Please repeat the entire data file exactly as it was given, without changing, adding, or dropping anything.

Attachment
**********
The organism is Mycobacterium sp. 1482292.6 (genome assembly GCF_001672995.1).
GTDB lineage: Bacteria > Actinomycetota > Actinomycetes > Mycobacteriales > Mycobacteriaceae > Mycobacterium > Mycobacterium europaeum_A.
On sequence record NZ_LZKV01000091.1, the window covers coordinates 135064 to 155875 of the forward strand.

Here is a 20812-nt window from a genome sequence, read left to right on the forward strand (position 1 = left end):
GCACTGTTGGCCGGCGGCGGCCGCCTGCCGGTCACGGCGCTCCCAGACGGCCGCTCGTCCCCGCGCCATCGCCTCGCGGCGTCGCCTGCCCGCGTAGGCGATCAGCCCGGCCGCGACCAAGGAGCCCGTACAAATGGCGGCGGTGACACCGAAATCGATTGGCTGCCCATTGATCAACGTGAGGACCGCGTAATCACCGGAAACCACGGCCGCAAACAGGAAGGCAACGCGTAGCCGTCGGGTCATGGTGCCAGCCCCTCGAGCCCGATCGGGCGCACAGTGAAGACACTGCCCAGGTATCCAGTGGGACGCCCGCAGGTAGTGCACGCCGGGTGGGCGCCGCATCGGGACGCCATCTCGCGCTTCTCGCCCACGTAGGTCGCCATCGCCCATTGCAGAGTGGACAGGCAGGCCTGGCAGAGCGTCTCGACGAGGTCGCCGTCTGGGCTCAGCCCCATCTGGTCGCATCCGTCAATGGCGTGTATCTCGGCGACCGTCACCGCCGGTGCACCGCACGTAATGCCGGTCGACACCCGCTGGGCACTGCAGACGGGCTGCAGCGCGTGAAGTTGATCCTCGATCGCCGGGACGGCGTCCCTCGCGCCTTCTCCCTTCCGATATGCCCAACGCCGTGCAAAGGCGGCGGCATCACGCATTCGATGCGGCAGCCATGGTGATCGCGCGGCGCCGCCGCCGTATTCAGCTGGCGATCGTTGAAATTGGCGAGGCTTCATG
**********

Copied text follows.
The organism is Mycobacterium sp. 1482292.6 (genome assembly GCF_001672995.1).
GTDB lineage: Bacteria > Actinomycetota > Actinomycetes > Mycobacteriales > Mycobacteriaceae > Mycobacterium > Mycobacterium europaeum_A.
On sequence record NZ_LZKV01000091.1, the window covers coordinates 135064 to 155875 of the forward strand.

Here is a 20812-nt window from a genome sequence, read left to right on the forward strand (position 1 = left end):
GCACTGTTGGCCGGCGGCGGCCGCCTGCCGGTCACGGCGCTCCCAGACGGCCGCTCGTCCCCGCGCCATCGCCTCGCGGCGTCGCCTGCCCGCGTAGGCGATCAGCCCGGCCGCGACCAAGGAGCCCGTACAAATGGCGGCGGTGACACCGAAATCGATTGGCTGCCCATTGATCAACGTGAGGACCGCGTAATCACCGGAAACCACGGCCGCAAACAGGAAGGCAACGCGTAGCCGTCGGGTCATGGTGCCAGCCCCTCGAGCCCGATCGGGCGCACAGTGAAGACACTGCCCAGGTATCCAGTGGGACGCCCGCAGGTAGTGCACGCCGGGTGGGCGCCGCATCGGGACGCCATCTCGCGCTTCTCGCCCACGTAGGTCGCCATCGCCCATTGCAGAGTGGACAGGCAGGCCTGGCAGAGCGTCTCGACGAGGTCGCCGTCTGGGCTCAGCCCCATCTGGTCGCATCCGTCAATGGCGTGTATCTCGGCGACCGTCACCGCCGGTGCACCGCACGTAATGCCGGTCGACACCCGCTGGGCACTGCAGACGGGCTGCAGCGCGTGAAGTTGATCCTCGATCGCCGGGACGGCGTCCCTCGCGCCTTCTCCCTTCCGATATGCCCAACGCCGTGCAAAGGCGGCGGCATCACGCATTCGATGCGGCAGCCATGGTGATCGCGCGGCGCCGCCGCCGTATTCAGCTGGCGATCGTTGAAATTGGCGAGGCTTCATG